PASTORAL LETTER FOR THE LORD’S NATIVITY 2013
by the mercies of God
Archbishop of the Romanian Orthodox Archdiocese in the Americas
To our Beloved Clergy and Orthodox Christians,
peace and joy from Christ the Lord,
and from us hierarchical blessings.
“All this was done that it might be fulfilled which was spoken by the Lord through the prophet, saying: ‘
Behold, the virgin shall be with child, and bear a Son,
and they shall call His name Emmanuel,’ which is translated, ‘God with us.’”
Very Reverend Fathers,
At this glorious feast I too bring you the wondrous tidings of the Incarnation of the Son of God, and I declare with the angel that God is with us. The Lord’s Nativity is a wellspring of immovable hope that God has not abandoned us, that God has not forgotten His creation, that He does not ignore its suffering, that God sends us a Savior.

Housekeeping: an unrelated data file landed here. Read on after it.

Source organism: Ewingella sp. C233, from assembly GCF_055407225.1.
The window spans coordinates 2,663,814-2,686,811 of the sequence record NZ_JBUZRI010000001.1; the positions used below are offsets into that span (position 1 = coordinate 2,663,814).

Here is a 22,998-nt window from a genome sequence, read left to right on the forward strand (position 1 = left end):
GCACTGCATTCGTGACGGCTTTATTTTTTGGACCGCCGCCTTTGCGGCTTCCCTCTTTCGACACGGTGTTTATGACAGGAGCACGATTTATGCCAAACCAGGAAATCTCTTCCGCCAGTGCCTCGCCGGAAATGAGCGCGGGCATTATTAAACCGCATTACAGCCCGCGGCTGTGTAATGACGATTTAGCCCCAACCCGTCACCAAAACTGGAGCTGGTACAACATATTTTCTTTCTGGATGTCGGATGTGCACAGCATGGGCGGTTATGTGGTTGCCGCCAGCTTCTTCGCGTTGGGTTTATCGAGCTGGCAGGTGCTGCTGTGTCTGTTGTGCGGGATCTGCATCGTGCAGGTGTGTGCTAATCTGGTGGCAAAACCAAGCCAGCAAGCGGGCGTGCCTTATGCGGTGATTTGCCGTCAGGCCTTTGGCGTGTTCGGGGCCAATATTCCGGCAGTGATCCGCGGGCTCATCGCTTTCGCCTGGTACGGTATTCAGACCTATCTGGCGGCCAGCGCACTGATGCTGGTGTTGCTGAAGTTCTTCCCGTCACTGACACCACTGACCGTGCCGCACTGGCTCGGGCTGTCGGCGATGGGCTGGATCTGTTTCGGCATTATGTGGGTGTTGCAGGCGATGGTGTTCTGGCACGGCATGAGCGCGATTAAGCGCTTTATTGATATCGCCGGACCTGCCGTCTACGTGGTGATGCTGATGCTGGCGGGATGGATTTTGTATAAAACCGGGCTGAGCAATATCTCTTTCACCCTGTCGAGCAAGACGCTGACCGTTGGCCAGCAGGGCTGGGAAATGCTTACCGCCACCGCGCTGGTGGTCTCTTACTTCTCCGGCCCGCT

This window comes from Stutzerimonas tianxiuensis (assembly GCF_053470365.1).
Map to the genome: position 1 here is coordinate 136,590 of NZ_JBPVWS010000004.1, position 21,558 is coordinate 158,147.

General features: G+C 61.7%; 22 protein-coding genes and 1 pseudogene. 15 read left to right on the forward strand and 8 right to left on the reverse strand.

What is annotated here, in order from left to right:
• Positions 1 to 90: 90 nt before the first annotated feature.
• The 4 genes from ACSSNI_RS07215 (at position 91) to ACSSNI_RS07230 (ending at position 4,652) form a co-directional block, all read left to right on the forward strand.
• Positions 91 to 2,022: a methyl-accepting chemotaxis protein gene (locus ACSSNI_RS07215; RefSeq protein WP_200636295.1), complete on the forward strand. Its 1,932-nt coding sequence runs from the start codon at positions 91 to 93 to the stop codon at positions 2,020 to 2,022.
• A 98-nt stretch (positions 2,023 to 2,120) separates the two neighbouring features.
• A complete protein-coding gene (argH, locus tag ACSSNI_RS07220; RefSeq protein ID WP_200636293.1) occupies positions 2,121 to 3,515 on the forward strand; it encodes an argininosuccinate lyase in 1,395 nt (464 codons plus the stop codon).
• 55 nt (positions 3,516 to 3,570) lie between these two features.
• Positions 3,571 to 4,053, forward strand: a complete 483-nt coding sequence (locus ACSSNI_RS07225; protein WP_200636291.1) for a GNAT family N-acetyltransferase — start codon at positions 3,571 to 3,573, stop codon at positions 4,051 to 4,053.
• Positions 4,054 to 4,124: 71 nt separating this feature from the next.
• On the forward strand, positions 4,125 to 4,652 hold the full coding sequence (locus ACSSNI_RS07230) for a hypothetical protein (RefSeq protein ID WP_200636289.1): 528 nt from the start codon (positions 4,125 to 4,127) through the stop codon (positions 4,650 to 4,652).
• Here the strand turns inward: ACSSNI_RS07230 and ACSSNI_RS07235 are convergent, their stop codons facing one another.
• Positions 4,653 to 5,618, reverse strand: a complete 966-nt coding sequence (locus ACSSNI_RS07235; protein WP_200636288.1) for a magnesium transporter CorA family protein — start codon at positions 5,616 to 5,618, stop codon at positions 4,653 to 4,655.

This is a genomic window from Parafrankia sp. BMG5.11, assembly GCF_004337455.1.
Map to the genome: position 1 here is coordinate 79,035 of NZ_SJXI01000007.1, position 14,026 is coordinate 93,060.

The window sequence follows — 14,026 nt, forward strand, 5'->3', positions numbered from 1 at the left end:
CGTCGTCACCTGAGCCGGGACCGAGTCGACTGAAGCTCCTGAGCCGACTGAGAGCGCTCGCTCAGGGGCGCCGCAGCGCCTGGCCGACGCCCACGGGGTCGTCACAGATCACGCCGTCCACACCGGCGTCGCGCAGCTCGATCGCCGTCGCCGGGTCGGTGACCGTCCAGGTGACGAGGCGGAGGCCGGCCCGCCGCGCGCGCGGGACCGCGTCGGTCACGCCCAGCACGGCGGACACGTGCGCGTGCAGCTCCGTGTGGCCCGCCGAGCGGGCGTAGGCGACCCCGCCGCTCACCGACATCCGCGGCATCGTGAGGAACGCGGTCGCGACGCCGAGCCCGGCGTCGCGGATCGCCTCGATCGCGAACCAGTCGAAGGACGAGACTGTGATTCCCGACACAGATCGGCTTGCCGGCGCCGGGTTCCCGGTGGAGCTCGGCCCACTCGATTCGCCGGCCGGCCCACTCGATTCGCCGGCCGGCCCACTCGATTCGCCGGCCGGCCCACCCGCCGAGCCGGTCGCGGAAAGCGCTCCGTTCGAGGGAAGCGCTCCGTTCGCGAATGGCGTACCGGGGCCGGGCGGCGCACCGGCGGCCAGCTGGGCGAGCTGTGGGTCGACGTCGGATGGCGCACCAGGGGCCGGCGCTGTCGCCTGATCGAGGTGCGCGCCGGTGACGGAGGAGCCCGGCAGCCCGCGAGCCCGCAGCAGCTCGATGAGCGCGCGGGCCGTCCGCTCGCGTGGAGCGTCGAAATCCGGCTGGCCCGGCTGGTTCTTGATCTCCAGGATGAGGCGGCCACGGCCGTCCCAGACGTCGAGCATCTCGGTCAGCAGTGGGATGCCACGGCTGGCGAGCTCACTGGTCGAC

This proclamation is taken from the moment when the angel of the Lord clarified for the Righteous Joseph that all the things that had happened with the Virgin Mary were the fruit of God’s work for the salvation of humankind. St. Matthew the Evangelist reveals to us the event of the Lord’s birth: “Now the birth of Jesus Christ was as follows: After His mother Mary was betrothed to Joseph, before they came together, she was found with child of the Holy Spirit. Then Joseph her husband, being a just man, and not wanting to make her a public example, was minded to put her away secretly. But while he thought about these things, behold, an angel of the Lord appeared to him in a dream, saying, ‘Joseph, son of David, do not be afraid to take to you Mary your wife, for that which is conceived in her is of the Holy Spirit. And she will bring forth a Son, and you shall call His name Jesus, for He will save His people from their sins.’ So all this was done that it might be fulfilled which was spoken by the Lord through the prophet, saying: ‘Behold, the virgin shall be with child, and bear a Son, and they shall call His name Immanuel,’ which is translated, ‘God with us’” (Matthew 1:18-23).